When the theme of “Power” was raised for the 2017 edition, I immediately thought of this classic Milligan line: we are in a time of opportunity. It’s our time to question. What have we done well in the past? What can we do in the future? How did the power structures form, and how do we fight back and infiltrate these systems with better ideas and plans to make the world, if not better, more sustainable and equal. Using the idea of public space, as Nuart bases its whole program on, is the best place to start. It’s where we shop, eat, drink, gather, wander; it’s the place we all share. If we begin to share ideas here, or challenge the notion of shared space in the face of powerful entities that control what we see and what we buy, this is us challenging the system. Or, challenging the man, shall we say?

While we are at it, let’s not talk about Tweeting. Don’t show me your iPhone photos from a protest. Don’t Snapchat or Instagram that you passively care about a cause. Let’s not discuss social media’s impact on challenging these power structures. These new modes of communication are owned and operated by the definition of power. These are, by Wall Street definition, the man, man. I love that these mediums connect us with causes around the world, allowing us to find like-minded struggles in far-off places, that they teach us new ways to challenge this idea of power. But Nuart is about discussing and doing. Street art and graffiti, when it’s great and subversive, is about the action on the actual street. When you get on Instagram and see something that challenges the way mainstream audiences think about the world, when you see something that is in direct conflict with power structures and you start to feel empowered yourself, it is generally right next to a photo of a kitten. I love kittens. They are my favorite thing on Earth. But when I want to feel enabled and strong when I see equal rights rallies in Korea, or Occupy Wall Street protests in NYC, I don’t need comfort. I want that unease. I want to see and feel something new in my consciousness.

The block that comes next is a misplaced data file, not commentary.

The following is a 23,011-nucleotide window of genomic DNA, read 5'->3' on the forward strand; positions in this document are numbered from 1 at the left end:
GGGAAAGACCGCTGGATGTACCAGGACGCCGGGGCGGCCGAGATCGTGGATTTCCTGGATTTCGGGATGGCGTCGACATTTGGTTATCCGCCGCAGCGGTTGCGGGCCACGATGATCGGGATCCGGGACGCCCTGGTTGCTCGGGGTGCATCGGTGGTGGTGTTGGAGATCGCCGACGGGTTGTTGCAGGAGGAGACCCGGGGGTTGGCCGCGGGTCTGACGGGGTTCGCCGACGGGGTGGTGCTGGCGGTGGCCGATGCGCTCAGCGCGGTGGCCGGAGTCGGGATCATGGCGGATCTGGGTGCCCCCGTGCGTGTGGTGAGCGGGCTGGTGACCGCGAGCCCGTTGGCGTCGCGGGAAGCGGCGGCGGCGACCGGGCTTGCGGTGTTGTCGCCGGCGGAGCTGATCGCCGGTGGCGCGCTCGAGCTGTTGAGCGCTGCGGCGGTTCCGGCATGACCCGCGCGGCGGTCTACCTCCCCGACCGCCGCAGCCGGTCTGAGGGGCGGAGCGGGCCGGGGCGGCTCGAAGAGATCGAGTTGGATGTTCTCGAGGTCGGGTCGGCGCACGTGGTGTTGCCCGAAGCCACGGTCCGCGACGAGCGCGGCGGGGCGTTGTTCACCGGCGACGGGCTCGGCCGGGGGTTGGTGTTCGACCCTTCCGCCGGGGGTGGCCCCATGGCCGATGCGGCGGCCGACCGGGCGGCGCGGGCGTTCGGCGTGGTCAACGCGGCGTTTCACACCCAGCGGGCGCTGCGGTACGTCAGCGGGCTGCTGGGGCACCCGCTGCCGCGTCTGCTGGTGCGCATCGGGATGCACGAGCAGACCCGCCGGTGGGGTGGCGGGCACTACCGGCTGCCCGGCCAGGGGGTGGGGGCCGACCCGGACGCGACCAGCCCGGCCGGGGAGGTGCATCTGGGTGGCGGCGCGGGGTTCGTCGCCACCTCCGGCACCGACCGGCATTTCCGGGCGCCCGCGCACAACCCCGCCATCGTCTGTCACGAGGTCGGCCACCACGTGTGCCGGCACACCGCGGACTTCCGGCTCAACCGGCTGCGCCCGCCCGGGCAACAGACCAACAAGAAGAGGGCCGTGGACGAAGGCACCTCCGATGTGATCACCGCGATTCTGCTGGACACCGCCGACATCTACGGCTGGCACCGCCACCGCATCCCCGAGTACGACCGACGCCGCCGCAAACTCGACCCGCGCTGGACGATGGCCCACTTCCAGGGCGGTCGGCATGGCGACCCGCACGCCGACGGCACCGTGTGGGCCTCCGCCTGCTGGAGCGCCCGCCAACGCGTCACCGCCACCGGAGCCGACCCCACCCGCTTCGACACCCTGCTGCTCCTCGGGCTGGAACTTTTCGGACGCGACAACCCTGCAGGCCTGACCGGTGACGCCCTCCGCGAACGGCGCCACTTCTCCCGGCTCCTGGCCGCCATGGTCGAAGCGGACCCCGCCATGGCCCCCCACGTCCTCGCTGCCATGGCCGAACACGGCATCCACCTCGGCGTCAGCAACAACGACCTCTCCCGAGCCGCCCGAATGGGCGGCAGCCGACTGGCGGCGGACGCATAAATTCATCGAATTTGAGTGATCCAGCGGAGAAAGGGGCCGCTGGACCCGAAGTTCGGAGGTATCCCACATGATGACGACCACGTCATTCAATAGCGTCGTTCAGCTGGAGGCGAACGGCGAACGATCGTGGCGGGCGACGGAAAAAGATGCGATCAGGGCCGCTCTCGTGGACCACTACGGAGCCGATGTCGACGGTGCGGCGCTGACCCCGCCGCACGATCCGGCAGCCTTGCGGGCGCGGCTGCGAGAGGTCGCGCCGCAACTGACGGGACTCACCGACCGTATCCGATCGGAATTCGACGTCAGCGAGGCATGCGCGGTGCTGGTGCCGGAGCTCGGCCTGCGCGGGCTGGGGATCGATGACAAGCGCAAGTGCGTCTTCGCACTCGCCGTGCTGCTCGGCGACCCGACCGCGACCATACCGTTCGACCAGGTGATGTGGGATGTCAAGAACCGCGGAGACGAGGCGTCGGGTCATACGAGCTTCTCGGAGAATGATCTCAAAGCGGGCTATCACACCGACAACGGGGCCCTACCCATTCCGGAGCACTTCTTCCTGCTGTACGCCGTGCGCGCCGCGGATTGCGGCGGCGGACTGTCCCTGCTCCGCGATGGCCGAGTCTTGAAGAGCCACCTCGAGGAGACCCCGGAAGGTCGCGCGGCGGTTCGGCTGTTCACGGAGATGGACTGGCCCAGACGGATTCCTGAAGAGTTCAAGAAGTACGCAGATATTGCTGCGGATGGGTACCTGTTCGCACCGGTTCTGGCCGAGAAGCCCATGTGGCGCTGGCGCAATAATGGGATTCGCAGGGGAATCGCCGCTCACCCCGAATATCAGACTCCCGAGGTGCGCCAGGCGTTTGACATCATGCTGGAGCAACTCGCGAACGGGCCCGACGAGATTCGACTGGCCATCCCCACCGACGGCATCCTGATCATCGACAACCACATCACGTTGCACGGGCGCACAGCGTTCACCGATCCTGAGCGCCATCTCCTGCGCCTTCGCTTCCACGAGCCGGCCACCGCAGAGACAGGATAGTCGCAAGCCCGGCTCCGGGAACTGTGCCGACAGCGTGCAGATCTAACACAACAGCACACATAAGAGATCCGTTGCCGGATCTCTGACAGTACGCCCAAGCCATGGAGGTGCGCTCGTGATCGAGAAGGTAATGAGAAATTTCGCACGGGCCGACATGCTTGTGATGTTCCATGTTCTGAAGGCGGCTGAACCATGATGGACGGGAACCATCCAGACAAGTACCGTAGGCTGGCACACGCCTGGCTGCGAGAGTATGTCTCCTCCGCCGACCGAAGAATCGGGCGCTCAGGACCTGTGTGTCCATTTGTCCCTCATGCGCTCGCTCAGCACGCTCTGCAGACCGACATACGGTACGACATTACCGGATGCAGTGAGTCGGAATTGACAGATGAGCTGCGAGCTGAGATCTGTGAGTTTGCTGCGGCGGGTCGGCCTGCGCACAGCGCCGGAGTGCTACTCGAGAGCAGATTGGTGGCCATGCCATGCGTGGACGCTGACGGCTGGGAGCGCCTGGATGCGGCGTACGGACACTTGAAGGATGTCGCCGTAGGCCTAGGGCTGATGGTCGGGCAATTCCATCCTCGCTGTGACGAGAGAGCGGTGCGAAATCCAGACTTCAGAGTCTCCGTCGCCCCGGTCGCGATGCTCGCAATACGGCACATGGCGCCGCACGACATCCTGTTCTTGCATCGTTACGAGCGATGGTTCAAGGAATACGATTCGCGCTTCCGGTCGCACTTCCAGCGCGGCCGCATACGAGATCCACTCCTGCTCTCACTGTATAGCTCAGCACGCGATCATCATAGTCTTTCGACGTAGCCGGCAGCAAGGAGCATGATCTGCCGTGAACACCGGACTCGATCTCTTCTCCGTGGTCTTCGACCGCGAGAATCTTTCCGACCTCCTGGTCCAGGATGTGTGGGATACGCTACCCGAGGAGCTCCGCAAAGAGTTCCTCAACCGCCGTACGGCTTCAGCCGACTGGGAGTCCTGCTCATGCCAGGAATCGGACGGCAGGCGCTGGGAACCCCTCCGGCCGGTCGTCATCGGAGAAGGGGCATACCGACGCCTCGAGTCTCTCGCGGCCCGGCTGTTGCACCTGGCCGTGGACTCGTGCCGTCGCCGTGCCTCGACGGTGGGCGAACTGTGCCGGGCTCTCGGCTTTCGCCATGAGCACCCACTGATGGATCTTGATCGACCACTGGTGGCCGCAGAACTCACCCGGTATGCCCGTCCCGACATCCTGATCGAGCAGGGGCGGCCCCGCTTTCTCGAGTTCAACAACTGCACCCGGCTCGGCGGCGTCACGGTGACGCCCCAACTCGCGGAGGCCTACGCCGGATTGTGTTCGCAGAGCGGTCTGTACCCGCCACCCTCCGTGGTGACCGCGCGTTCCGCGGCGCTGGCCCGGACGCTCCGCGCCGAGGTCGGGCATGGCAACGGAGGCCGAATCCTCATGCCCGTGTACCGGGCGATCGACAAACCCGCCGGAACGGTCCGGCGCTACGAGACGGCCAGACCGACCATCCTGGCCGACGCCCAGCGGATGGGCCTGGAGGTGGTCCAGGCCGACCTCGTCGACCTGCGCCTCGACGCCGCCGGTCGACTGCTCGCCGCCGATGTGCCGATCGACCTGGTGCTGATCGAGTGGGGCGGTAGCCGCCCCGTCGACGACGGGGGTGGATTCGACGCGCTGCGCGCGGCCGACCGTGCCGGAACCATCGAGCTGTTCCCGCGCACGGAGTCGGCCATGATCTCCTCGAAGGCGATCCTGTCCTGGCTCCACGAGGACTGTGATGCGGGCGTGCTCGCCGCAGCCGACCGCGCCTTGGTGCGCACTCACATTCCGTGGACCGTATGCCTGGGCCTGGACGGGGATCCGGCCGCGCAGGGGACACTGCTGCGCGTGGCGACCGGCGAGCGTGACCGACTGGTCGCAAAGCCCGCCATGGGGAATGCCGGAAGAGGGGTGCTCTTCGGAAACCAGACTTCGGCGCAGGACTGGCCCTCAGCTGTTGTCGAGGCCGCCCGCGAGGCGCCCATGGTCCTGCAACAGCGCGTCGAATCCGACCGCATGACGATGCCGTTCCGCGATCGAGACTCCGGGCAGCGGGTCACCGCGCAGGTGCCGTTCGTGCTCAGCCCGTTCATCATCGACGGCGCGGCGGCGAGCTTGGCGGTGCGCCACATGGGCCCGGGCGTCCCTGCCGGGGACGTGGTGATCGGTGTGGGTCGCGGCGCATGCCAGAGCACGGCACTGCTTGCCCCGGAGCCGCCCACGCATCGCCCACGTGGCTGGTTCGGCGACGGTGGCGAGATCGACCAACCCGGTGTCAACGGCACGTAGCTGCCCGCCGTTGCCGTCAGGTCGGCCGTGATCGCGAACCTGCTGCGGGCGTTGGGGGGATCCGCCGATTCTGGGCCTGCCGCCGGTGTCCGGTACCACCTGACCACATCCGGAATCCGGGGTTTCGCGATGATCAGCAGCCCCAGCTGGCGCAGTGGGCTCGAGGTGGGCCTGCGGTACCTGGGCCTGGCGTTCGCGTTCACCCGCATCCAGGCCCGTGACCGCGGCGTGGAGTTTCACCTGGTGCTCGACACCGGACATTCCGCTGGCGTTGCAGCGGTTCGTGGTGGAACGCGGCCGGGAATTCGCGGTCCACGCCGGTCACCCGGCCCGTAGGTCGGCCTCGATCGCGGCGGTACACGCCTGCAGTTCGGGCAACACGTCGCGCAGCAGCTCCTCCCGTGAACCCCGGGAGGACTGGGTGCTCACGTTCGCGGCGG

Yes, I went from Fargo, to power, to Instagram, to kittens—but my point is that we live in a tremendous moment in time where we constantly see progress nullified by grabs of power that leave us feeling defenseless and hopeless. We have always had wonderful tools to grapple with these feelings, whether it be through Street Art, protest, social justice reform, human rights, and activist platforms brought to the forefront through the campaigns of Bernie Sanders and Jeremy Corbyn. Sometimes we needs these reminders to fight back. To understand what the power structures mean. Where Nuart takes this discussion, from the way the streets are owned and operated, to the way museums control our art history, I see an opportunity to equip ourselves for the intellectual and ideological battles ahead. The sky is falling, and we are ready.